Of course, I omitted some of these names because they are mainly pre-1950.

Gombrowicz especially is excellent.

by Upstate NY on Fri Jul 29th, 2005 at 02:28:24 PM EST
[ Parent ]
I second the motion for Kundera. One of the Swedish Academy's most glaring omissions (not too late though; he's still alive, but it's almost two decades since he peaked).

Masterpieces: The Joke; The Book of Laughter and Forgetting; The Unbearable Lightness of Being; The Farewell Party; Immortality.

The world's northernmost desert wind.

by Sirocco (sirocco2005ATgmail.com) on Fri Jul 29th, 2005 at 03:37:49 PM EST
[ Parent ]
Did you read Ignorance?  I regret to say that I wasn't extremely impressed with it, compared to his earlier works.

I certainly agree with you on the Nobel prize, though.  

Those who can make you believe absurdities can make you commit atrocities. -Voltaire

by p------- on Fri Jul 29th, 2005 at 06:50:24 PM EST
[ Parent ]
I've read extensively in many European early 20th century movements, OULIPO and Nouveau Roman, the Becketts, Musils, Manns, Grass's, etc., but not so much the post 1950's.

Grass is very much post-1950: first publication 1956, Der Blechtrommel = The Tin Drum 1959.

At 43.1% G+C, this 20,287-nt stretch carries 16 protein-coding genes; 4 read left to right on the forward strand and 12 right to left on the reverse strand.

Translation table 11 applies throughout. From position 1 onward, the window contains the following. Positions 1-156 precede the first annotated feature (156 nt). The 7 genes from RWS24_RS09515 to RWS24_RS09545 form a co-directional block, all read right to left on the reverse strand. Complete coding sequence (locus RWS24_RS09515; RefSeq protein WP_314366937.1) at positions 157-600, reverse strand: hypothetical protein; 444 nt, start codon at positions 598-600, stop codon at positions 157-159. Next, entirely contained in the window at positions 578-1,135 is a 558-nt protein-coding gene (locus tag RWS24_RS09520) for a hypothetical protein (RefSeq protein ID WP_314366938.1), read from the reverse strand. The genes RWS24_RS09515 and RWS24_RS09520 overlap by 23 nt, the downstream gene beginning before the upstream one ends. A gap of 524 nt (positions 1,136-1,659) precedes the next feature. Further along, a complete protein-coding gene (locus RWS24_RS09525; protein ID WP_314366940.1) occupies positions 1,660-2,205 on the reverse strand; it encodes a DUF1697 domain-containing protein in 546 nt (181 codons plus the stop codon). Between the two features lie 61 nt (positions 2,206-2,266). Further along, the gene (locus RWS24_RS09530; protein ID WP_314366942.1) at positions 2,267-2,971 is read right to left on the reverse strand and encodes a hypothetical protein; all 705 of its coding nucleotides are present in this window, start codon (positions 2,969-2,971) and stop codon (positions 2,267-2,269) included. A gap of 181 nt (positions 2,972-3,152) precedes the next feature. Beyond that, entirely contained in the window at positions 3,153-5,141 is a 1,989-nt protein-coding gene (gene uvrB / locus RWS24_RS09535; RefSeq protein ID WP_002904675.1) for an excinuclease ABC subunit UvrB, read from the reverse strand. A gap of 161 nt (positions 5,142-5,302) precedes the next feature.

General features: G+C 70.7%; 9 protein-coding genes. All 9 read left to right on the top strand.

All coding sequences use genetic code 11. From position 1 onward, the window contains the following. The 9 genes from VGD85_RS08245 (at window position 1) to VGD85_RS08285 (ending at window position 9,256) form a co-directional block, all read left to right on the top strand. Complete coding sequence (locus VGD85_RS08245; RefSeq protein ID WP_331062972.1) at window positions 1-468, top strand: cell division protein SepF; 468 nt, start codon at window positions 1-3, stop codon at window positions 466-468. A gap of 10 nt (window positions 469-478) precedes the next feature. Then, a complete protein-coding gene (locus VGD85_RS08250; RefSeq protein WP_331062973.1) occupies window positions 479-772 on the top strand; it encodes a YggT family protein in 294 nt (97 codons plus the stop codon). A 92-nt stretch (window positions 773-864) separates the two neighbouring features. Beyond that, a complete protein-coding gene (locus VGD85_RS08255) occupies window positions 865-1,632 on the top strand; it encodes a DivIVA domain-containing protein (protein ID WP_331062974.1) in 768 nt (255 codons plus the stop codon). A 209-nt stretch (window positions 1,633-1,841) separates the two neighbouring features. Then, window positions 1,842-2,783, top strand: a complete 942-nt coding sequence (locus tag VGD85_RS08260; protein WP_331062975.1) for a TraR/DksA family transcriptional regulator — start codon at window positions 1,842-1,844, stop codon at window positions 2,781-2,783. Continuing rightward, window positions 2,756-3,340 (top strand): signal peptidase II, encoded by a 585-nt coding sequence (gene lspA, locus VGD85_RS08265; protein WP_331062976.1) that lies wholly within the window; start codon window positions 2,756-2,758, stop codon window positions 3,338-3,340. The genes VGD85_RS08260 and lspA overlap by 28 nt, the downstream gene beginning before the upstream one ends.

Ah, the Brits. I am a bit underwhelmed by what's become of British Lit.

As Salman Rushdie is one of my favourite authors, I disagree :-)

*Lunatic*, n.
One whose delusions are out of fashion.

by DoDo on Fri Jul 29th, 2005 at 05:06:23 PM EST
Is he British?

Here's more like a transnational, and his game has really, really fallen off after Shame.

by Upstate NY on Fri Jul 29th, 2005 at 05:35:52 PM EST
[ Parent ]
Well, until he moved to NYC and succumbed to high-society party life, he was very much a British author: he lived most of his life there, he said his childhood's Bombay no longer exists, while his family moved to Pakistan; and after all, he is virtuose with the English language, not Urdu. On the other hand, Rushdie's central theme is the state of being a migrant - say, being viewed as an Indian in Britain and British in India; or viewed as a Muslim by white seculars and as an apostate by Muslims. But if you didn't like anything after Shame (not even The Moor's Last Sigh?), then that was well in his British time.

*Lunatic*, n.
One whose delusions are out of fashion.
by DoDo on Fri Jul 29th, 2005 at 05:49:36 PM EST
[ Parent ]